The New Horizons probe revealed the surface features of Pluto in rich detail when it reached the dwarf planet in July 2015. Some of the features look like snapshots of rivers and lakes that are locked firmly in place by Pluto's frigid temperatures. But now scientists studying the data coming back from New Horizons think that those frozen lakes and rivers could once have been liquid nitrogen.
Pluto has turned out be a surprisingly active place. New Horizons has shown us what might be clouds in Pluto's atmosphere, mountains that might be ice volcanoes, and cliffs made of methane ice that melt away into the plains. If there were oceans and rivers of liquid nitrogen on the surface of Pluto, that would fit in with our evolving understanding of Pluto as a much more active planet than we thought.
Richard Binzel, a New Horizons team member from MIT, thinks that lakes of liquid nitrogen could have existed some 800 or 900 million years ago. It all stems from Pluto's axial tilt, which at 120 degrees is much more pronounced than Earth's relatively mild 23 degree tilt. And computer modelling suggests that this tilt could have even been more extreme many millions of years ago.
The result of this extreme tilt is that much more of Pluto's surface would have been exposed to sunlight. That may have warmed Pluto enough to allow liquid nitrogen to flow over the planet's surface. These kinds of changes to a planet's axial tilt, (and precession and eccentricity) affect a planet's climate in what are called Milankovitch cycles. The same cycles are thought to have a similar effect on Earth's climate, though not as extreme as on Pluto.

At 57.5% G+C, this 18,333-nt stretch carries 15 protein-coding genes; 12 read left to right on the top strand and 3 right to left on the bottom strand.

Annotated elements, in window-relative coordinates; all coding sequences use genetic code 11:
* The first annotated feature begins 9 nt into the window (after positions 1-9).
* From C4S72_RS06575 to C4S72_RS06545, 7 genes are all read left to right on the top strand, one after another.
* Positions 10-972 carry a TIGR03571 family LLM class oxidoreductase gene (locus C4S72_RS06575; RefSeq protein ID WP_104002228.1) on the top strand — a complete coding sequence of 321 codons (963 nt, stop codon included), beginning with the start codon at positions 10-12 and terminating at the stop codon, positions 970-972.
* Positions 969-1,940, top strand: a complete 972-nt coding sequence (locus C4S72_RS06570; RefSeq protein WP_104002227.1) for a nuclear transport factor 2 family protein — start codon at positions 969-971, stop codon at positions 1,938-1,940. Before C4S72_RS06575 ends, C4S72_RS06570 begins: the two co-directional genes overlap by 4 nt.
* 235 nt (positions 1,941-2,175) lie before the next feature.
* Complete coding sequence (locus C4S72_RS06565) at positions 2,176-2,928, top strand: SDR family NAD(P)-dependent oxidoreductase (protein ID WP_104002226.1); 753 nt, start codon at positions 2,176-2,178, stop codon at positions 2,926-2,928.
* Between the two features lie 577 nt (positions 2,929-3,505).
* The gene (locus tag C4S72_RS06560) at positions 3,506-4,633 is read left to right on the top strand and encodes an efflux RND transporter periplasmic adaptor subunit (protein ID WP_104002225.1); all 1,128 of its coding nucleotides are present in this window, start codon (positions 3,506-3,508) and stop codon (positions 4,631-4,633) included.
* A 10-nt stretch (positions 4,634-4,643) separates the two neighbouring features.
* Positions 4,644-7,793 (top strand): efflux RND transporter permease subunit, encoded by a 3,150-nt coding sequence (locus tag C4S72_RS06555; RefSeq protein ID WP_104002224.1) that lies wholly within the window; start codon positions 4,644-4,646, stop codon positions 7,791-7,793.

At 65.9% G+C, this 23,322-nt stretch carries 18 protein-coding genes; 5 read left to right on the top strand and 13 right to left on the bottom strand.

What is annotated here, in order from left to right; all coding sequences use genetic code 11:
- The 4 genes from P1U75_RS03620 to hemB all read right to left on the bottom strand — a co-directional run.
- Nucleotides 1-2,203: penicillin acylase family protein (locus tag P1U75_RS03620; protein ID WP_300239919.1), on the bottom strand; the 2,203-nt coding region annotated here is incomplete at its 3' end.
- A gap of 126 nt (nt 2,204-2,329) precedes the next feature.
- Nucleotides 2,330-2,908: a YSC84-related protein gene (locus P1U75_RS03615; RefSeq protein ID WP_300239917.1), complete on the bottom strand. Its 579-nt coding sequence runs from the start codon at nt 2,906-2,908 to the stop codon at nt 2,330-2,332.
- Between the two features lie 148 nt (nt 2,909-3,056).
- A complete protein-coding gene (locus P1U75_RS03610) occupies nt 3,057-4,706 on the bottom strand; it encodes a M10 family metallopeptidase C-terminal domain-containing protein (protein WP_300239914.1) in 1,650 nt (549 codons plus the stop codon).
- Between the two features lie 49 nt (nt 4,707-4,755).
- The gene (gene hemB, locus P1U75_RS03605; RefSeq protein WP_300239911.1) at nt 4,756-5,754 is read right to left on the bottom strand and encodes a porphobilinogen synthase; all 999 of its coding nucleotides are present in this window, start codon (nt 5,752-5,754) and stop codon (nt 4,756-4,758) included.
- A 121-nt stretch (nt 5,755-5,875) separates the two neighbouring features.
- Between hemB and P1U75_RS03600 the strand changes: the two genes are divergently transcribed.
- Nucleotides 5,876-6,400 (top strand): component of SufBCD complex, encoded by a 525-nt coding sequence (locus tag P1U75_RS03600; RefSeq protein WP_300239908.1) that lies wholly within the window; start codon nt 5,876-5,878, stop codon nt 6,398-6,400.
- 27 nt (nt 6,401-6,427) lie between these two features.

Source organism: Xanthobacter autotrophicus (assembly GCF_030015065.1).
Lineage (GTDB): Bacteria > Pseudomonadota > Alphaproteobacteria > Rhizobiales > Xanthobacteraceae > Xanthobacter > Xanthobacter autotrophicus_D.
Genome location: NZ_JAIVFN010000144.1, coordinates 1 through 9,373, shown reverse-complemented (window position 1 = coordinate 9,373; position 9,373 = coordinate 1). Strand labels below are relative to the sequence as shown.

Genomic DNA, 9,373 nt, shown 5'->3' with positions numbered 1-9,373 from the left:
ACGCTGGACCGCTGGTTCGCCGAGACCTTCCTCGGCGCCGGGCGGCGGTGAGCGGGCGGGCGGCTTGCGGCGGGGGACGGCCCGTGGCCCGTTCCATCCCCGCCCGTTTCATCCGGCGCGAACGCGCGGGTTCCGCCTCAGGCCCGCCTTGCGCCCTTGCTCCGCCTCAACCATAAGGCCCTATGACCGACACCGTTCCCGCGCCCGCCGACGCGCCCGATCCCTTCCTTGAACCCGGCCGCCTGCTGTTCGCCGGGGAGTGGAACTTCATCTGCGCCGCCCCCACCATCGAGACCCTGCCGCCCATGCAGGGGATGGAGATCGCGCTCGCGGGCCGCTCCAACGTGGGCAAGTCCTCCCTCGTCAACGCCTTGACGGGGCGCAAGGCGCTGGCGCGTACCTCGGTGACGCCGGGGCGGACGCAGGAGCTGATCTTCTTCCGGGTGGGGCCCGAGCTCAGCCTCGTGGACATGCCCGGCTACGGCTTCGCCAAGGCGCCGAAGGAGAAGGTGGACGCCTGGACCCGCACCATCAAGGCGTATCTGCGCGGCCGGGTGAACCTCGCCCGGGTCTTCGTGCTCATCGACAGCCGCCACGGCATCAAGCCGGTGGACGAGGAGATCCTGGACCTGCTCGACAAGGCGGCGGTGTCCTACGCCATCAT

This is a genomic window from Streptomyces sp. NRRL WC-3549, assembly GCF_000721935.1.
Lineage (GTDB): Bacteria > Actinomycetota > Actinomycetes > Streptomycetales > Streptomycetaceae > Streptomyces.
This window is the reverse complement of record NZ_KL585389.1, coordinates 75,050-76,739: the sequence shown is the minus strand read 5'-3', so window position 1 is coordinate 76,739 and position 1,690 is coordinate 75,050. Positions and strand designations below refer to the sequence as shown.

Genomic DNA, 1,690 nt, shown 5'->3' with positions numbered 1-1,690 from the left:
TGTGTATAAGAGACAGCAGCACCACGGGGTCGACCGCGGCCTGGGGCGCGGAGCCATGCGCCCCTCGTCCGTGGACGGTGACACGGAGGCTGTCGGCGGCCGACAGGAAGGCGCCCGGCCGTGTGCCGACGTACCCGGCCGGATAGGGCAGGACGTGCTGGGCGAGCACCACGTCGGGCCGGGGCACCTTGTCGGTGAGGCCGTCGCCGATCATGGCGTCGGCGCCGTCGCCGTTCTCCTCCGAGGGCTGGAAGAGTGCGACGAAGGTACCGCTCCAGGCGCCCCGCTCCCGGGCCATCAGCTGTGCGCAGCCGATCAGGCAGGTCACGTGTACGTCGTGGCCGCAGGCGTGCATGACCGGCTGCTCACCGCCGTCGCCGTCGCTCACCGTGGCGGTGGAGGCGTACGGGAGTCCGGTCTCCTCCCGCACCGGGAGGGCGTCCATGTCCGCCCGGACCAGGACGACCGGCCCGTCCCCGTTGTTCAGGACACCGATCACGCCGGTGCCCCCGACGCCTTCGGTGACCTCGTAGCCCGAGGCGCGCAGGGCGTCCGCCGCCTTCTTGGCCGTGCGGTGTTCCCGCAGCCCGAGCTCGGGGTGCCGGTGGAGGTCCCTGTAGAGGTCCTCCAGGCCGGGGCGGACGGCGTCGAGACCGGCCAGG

According to Binzel, Pluto could be somewhere in between its temperature extremes, meaning that if Pluto will ever be warm enough for liquid nitrogen again, it could be hundreds of millions of years from now. "Right now, Pluto is between two extreme climate states," Binzel says.
Alan Stern is a planetary scientist at the Southwest Research Institute, and New Horizons' Principal Investigator. He thinks that these long-cycle climate changes could have a very pronounced effect on Pluto, which has a nitrogen-rich atmosphere. In ancient times, Pluto's atmosphere could have been more dense than Mars'. "This opens up the possibility that liquid nitrogen may have once or even many times flowed on Pluto's surface," he said.
More data from New Horizons is still on its way. About half is yet to arrive. That data, and further analysis, might discredit the fledgling idea that Pluto had and will have again lakes of liquid nitrogen. "We are just beginning to understand the long-term climate of Pluto," said Binzel.
This week is the 47th Lunar and Planetary Science Conference (LPSC) in Houston. Members of the New Horizons team will be presenting almost 40 reports on Pluto and its system of moons at this conference. Stern's lecture, titled "The Exploration of Pluto," will be archived online at livestream.com/viewnow/LPSC2016.
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